It is really no longer necessary to use ALT codes when trying to type in German on a US Keyboard.
Under Windows, which it sounds like the OP is using, it is possible to switch to the US-International Keyboard layout.
Here is an Internet resource on how to do it: https://resources.german.lsa.umich.edu/schrei...
To type umlaute using the US International Keyboard layout, type a quotation mark (") and then the letter over which you would like the umlaut to appear, i.e. a, A, o, O, u, or U. Nothing will appear on your screen when you type the quotation mark; once you type the a, o or u, the umlauted ä, ö or ü will appear. Note that when you actually want to type a quotation mark, you have to type the quotation mark followed by the space bar to make it appear.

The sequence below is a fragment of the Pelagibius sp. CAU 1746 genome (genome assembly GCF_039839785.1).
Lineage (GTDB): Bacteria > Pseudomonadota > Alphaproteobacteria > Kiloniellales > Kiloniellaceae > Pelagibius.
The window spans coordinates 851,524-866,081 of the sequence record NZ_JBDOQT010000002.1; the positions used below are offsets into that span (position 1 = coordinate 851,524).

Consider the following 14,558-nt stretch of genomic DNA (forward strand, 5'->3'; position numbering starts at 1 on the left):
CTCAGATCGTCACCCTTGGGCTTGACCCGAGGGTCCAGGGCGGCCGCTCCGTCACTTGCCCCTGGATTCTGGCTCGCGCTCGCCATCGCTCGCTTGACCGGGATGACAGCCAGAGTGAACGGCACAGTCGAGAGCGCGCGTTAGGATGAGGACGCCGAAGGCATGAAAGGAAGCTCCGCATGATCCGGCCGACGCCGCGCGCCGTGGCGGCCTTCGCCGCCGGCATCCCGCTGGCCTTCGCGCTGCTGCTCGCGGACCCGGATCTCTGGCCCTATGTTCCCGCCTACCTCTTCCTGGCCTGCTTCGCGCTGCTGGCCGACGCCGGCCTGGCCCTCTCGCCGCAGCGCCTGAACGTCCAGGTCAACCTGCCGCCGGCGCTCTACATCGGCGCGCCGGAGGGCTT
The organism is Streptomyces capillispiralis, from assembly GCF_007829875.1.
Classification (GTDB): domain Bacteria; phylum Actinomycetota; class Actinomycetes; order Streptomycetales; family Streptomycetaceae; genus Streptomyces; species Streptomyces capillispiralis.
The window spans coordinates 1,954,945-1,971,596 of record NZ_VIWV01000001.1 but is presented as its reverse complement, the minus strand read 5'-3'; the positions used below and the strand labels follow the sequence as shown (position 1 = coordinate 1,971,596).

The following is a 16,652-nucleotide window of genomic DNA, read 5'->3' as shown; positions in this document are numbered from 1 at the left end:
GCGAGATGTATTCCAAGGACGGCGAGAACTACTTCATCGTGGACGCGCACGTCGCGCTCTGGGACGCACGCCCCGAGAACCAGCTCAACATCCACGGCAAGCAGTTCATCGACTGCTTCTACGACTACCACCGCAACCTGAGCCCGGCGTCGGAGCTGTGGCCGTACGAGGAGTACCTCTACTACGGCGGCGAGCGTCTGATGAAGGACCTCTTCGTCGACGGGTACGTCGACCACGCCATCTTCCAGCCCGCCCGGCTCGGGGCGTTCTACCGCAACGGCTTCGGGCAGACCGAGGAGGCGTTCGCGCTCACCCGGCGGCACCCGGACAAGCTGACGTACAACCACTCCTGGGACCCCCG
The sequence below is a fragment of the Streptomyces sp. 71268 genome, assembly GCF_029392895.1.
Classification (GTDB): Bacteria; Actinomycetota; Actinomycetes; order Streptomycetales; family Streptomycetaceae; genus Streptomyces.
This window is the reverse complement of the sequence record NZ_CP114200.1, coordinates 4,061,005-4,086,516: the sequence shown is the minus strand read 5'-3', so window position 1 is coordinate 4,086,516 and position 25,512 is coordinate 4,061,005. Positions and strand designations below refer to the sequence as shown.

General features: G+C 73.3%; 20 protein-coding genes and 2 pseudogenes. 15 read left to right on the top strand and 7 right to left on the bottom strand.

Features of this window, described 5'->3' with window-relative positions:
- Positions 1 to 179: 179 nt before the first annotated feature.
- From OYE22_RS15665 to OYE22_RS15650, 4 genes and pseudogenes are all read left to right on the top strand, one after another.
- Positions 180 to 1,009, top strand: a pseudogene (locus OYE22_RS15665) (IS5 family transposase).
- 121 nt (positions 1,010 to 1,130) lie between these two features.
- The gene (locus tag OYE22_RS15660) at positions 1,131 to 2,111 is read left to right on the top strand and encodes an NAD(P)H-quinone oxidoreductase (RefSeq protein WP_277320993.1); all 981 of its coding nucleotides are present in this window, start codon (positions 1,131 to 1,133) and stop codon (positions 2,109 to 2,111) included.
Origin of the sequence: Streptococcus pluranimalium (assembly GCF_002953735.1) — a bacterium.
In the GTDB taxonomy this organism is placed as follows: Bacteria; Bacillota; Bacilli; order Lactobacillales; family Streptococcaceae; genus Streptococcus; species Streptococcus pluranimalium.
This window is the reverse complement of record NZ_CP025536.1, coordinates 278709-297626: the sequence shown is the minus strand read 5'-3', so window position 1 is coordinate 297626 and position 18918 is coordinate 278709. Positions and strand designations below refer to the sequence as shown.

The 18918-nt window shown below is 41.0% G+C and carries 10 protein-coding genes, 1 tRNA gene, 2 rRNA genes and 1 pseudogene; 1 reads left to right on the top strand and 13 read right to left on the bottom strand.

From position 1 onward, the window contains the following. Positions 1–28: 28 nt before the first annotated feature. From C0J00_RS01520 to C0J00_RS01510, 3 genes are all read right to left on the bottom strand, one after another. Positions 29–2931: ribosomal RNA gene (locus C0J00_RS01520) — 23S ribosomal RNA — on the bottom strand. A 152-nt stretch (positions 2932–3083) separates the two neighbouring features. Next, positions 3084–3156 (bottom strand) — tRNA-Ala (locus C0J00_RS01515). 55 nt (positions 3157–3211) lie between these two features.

Use the RAlt key (or Ctrl + Alt) to type ß: RAlt + s = ß
It can also be used for typing in other languages, such as Spanish and French.
This is a much more elegant solution than having to remember and use Alt codes.
One can also switch between whatever "normal" keyboard was in use and US-International by selecting between the two layouts on the Windows language bar in the task tray.
Give it a try and see if you like it.
Here is an additional resource that shows the different key combinations for different characters: https://dry.sailingissues.com/us-internationa...